Ninth Circuit Reverses Dismissal Of Second Amendment Challenge To Hawaii Carry Restrictions
In another monumental victory for the right to keep and bear arms, a 3-judge panel of the Ninth Circuit on Tuesday reversed a lower court’s dismissal of a lawsuit challenging Hawaii’s restrictions on carrying a firearm in public. The lawsuit, titled Young v. State of Hawaii, argues Hawaii’s requirements that individuals seeking a license to carry a firearm in public demonstrate sufficient urgency or need and actually be “engaged in the protection of life and property” are unconstitutional. For not a single license has been issued to a resident of Hawaii under this restrictive and arbitrary standard.
In reversing the lower court, the 3-judge panel undertook an extensive historical analysis of the Second Amendment and its meaning at the time of the drafting of the Constitution. As noted by the panel, the Second Amendment right to keep and bear arms is the “true palladium of liberty,” and is not “a second-class right” to be treated differently from other individual constitutional rights. What’s more, because the Second Amendment protects both the right to “keep” and “bear” arms, it implies a right to carry firearms in public for self-defense.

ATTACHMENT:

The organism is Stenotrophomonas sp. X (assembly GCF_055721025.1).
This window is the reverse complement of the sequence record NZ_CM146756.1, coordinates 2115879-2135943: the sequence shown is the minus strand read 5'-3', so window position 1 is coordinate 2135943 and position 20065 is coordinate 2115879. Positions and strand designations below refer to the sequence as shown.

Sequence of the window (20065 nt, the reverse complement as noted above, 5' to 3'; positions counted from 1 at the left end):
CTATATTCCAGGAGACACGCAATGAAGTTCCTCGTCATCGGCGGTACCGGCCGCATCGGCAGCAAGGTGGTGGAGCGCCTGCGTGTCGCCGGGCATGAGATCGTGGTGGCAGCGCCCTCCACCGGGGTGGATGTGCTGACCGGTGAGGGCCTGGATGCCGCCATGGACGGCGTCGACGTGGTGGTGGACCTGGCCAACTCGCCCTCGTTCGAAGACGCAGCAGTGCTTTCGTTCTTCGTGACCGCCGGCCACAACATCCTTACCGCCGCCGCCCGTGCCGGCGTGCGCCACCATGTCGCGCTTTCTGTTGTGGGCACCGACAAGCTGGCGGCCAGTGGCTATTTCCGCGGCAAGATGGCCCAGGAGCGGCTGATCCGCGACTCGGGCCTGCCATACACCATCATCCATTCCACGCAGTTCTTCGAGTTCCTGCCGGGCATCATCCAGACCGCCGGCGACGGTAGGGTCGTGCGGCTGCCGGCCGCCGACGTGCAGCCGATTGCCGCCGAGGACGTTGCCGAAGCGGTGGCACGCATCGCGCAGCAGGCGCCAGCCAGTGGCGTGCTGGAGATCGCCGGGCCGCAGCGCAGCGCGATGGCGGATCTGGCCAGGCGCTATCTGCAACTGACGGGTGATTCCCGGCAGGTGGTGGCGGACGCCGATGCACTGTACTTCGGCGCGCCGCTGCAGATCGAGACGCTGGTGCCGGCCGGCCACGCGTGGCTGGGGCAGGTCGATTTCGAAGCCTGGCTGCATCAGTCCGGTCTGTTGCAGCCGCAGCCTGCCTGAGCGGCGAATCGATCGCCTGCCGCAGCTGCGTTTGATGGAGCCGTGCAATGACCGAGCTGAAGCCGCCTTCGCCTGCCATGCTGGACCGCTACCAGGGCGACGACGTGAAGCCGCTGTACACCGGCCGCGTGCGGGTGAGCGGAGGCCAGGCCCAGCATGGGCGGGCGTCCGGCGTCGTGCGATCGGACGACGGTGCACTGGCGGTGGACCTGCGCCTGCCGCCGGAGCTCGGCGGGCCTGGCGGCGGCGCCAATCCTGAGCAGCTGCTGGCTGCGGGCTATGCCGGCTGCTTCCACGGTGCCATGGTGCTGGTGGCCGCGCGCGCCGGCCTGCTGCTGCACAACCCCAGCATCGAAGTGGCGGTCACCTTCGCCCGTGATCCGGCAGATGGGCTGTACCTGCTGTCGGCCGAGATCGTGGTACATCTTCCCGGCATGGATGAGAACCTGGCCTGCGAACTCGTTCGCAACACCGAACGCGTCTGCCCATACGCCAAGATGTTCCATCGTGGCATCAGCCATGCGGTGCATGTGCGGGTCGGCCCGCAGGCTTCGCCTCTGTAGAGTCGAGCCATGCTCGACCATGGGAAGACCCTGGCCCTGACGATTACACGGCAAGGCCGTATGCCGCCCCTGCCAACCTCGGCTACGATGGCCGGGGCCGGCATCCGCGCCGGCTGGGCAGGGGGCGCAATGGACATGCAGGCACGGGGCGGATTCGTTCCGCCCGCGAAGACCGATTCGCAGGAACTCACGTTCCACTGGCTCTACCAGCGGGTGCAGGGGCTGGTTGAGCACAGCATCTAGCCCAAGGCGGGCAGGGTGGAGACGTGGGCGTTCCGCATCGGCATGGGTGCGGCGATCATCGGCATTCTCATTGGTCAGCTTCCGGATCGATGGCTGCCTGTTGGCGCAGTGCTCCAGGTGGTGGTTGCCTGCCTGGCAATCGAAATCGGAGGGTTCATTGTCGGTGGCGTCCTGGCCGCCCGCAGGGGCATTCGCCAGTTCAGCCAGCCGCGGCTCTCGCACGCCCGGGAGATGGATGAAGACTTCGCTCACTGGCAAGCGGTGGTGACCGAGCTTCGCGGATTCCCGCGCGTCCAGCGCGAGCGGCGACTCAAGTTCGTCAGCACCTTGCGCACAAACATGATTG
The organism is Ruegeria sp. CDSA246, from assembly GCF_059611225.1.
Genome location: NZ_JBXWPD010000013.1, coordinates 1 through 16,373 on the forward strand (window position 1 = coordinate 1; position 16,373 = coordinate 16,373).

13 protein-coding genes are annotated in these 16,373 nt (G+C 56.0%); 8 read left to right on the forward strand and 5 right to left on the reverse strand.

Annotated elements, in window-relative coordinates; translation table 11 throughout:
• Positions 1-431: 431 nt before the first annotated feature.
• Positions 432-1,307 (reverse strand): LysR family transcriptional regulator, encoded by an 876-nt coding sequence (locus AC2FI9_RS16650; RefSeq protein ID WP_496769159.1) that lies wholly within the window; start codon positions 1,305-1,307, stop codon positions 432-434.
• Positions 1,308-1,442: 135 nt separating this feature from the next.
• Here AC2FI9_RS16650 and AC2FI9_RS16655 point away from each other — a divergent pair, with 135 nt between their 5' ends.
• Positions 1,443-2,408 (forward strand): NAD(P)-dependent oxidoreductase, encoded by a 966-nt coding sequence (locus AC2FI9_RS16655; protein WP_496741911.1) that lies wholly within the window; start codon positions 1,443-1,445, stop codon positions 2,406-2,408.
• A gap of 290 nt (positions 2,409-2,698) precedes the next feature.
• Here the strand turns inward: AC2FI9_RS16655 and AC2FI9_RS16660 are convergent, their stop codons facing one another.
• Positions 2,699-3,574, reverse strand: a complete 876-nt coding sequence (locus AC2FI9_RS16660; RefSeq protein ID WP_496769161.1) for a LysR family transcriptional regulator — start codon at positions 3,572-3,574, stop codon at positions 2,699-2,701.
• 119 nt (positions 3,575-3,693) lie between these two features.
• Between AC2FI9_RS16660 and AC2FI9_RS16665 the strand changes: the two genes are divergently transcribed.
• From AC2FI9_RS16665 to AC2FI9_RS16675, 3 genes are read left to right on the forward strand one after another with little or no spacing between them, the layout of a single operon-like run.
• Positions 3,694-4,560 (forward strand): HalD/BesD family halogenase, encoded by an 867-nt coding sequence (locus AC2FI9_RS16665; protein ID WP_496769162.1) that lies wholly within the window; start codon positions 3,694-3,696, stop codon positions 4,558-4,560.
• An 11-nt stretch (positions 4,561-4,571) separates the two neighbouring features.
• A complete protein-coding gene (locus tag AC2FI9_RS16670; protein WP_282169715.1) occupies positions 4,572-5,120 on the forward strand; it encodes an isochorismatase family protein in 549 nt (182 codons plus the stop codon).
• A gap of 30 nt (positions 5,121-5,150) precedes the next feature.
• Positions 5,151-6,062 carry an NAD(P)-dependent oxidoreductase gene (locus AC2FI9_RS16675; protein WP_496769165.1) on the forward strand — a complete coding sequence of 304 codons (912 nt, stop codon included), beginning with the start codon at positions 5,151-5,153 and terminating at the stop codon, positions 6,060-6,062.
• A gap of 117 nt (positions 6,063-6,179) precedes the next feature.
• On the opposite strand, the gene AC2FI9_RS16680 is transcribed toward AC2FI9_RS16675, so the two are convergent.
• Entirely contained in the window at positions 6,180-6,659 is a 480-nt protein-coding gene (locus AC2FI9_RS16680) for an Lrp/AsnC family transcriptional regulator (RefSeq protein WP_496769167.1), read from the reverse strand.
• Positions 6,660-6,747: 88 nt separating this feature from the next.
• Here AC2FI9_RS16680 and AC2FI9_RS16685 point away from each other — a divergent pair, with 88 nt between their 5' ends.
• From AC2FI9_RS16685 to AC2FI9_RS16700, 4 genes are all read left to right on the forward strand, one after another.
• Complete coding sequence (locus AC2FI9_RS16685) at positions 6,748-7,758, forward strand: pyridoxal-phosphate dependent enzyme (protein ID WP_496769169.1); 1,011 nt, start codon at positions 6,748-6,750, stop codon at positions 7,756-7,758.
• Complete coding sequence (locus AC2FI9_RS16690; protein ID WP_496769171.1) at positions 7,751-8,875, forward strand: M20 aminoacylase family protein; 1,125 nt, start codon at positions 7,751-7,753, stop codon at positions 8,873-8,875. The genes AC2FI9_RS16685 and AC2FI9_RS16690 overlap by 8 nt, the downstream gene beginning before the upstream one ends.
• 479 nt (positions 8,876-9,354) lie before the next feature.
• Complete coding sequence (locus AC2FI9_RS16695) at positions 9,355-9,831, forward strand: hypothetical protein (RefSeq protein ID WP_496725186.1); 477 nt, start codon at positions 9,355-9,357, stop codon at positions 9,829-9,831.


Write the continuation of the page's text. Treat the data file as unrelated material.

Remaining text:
One member of the 3-judge panel dissented, but not without harsh criticisms from the majority. As noted in Tuesday’s opinion, the dissent’s analysis was “cursory,” “misguided,” and otherwise erroneously characterized historical restrictions on the right to carry a firearm in public. When it came time to apply that same reasoning for upholding Hawaii’s restrictions, the majority found the dissent’s arguments as “utterly unpersuasive.”
As a result, the majority rejected a “cramped” reading of the Second Amendment that treats the right to “keep” and “bear” arms differently, holding the right to carry a firearm openly for self-defense falls within the core protections of the Second Amendment.
Speaking to what happens next, the State of Hawaii can either appeal the decision to a larger “en banc” panel of the Ninth Circuit, appeal directly to SCOTUS, or accept the ruling and revise its restrictions on carrying firearms in public accordingly.
California Carry Cases Still Pending
Members should know that the Young lawsuit is not the only case challenging restrictive carry laws that will impact California gun owners. Another lawsuit titled Flanagan v. Becerra, which challenges state and local restrictions on carrying a firearm for self-defense in public, is currently making its way through the Ninth Circuit. Flanagan, filed with the support of the National Rifle Association and the California Rifle & Pistol Association, is a direct response to the 11-judge “en banc” panel decision in Peruta v. County of San Diego.
To stay up-to-date on the Young and Flanagan cases, make sure you are subscribed to NRA and CRPA email alerts. And be sure to visit the NRA-ILA California dedicated webpage at www.StandAndFightCalifornia.com and the new CRPA webpage at www.CRPA.org.
In another monumental victory for the right to keep and bear arms, a 3-judge panel of the Ninth Circuit on Tuesday reversed a lower court’s dismissal of a lawsuit challenging Hawaii’s restrictions on carrying a firearm in public.